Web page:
During this month of "escapes," we're planning a lot of Plan B activities in the event that this awful rain continues through fall. While on vacation in Atlanta, we spent a rainy afternoon in the gorgeous High Museum of Art and stumbled across these lovely furniture exhibits — both Mid-Century and 19th Century American (after the jump)...
This exhibit reminded us of a Design Within Reach showroom at first but then the formal arrangement made us really slow down and appreciate these familiar mid-century pieces for the works of art that they are. The information plaque read as follows:
During the economic boom in the U.S. after WWII, the demand for comfortable, affordable furniture rose as soldiers returned home. Technological advancements made in the 1940s, coupled with Americans' increasingly relaxed lifestyles, allowed designers to experiment with form and color, which were often inspired by nature. In the aftermath of the war, the organic shapes of furniture design symbolized affordability, security, and prosperity.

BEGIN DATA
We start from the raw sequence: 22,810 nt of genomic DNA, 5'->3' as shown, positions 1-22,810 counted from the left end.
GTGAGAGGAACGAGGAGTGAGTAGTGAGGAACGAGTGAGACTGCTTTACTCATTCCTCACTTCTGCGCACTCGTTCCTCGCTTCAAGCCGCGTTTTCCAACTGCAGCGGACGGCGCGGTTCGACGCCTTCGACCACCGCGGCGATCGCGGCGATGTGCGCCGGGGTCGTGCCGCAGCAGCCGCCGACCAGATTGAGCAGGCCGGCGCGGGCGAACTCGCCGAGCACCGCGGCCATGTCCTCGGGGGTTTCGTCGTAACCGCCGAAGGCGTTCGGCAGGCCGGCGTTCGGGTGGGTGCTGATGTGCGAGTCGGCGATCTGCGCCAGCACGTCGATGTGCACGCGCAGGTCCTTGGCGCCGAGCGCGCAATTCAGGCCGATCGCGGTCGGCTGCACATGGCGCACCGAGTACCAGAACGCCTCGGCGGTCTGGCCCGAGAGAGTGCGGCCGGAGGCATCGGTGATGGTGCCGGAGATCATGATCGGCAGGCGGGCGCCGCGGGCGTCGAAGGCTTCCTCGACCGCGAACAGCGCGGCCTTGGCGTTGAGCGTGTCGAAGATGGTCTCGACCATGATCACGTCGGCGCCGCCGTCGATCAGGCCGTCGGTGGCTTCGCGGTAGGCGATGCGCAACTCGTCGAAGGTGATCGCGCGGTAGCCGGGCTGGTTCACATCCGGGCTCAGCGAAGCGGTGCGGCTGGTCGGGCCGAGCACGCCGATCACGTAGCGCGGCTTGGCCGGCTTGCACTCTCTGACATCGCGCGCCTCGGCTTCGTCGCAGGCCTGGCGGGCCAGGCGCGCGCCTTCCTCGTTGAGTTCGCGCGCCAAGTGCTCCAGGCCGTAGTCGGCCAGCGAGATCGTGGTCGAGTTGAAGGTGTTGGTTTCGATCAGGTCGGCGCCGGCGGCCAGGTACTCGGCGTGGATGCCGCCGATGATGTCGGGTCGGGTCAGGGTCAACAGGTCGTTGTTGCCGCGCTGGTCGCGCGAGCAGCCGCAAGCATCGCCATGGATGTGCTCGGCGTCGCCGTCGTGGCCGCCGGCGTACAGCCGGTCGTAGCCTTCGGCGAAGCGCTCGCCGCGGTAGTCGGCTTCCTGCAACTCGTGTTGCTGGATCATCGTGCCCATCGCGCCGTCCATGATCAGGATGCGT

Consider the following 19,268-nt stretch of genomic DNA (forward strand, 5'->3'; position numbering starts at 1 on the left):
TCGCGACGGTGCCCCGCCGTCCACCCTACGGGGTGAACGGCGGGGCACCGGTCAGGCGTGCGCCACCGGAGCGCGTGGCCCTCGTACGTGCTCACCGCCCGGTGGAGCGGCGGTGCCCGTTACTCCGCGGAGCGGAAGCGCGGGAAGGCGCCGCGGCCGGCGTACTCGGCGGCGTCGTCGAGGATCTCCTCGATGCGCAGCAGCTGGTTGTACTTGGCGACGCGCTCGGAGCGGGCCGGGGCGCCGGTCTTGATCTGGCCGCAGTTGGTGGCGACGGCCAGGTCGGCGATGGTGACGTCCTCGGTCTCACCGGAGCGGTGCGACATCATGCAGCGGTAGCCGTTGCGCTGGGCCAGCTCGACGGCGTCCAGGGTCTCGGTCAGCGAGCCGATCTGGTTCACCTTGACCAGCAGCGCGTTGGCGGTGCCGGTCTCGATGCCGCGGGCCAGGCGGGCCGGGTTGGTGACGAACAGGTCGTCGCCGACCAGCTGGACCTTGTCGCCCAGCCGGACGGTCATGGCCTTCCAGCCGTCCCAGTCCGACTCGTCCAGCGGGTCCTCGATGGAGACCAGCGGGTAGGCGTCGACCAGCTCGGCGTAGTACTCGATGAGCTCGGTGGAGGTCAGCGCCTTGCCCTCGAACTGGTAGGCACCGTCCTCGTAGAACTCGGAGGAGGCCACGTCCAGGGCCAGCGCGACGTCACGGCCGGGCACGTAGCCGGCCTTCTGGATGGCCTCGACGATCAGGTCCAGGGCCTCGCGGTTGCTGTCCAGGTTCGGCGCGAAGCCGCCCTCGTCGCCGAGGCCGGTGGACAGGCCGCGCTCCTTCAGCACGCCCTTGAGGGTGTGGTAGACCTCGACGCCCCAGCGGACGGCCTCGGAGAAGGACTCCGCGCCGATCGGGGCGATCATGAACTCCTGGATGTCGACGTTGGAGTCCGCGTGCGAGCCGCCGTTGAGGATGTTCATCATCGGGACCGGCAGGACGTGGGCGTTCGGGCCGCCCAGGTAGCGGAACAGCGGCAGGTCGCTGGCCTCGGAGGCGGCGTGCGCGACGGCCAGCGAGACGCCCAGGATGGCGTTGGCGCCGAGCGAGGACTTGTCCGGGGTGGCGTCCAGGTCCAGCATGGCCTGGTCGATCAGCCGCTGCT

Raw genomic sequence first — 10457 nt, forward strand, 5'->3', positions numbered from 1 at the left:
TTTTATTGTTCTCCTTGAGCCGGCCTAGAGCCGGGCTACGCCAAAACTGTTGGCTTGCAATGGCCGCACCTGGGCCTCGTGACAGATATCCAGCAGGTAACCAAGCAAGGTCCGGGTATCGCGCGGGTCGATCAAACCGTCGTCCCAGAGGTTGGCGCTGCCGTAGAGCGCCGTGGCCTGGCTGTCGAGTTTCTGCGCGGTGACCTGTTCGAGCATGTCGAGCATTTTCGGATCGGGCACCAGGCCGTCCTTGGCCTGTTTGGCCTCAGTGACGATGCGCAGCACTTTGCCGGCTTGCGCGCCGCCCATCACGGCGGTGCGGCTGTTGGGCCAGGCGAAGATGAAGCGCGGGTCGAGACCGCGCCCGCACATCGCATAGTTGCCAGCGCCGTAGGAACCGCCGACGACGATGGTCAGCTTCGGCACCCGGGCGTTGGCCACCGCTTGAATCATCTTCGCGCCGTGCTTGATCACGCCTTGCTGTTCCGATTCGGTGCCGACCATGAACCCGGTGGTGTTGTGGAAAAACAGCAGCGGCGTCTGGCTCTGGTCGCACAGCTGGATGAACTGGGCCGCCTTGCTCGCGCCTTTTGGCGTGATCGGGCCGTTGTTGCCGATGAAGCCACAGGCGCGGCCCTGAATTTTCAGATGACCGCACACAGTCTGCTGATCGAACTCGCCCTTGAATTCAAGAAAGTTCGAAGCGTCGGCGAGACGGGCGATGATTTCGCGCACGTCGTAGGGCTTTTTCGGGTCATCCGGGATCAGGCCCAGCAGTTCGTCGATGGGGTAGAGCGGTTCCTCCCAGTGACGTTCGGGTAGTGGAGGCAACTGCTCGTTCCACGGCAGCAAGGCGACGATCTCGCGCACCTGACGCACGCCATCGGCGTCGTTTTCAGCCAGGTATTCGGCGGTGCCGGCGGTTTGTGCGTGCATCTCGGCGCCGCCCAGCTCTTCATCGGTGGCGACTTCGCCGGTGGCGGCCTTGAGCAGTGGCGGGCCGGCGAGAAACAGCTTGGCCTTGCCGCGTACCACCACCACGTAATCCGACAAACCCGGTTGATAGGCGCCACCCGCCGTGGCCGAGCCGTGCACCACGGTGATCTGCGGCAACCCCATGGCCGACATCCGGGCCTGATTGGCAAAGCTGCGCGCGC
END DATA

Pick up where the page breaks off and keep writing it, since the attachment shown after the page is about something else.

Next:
And around the corner was this lovely line up of classic American furniture from the late 19th Century, reminding us that traditionally, our national aesthetic stems from a very simple, clean, — dare we say — minimal sensibility. The contrast was wonderful.
Museums are a great way to get out and make the most of a rainy summer day and inspiration is everywhere! These exhibits were down in Atlanta at the High Museum but the Museum of Fine Arts here in Boston has a wonderful collection of early Colonial furniture, ancient textiles, ceramics from many eras, and much more than just paintings. The MFA also has a new, modern addition under construction that's worth checking out.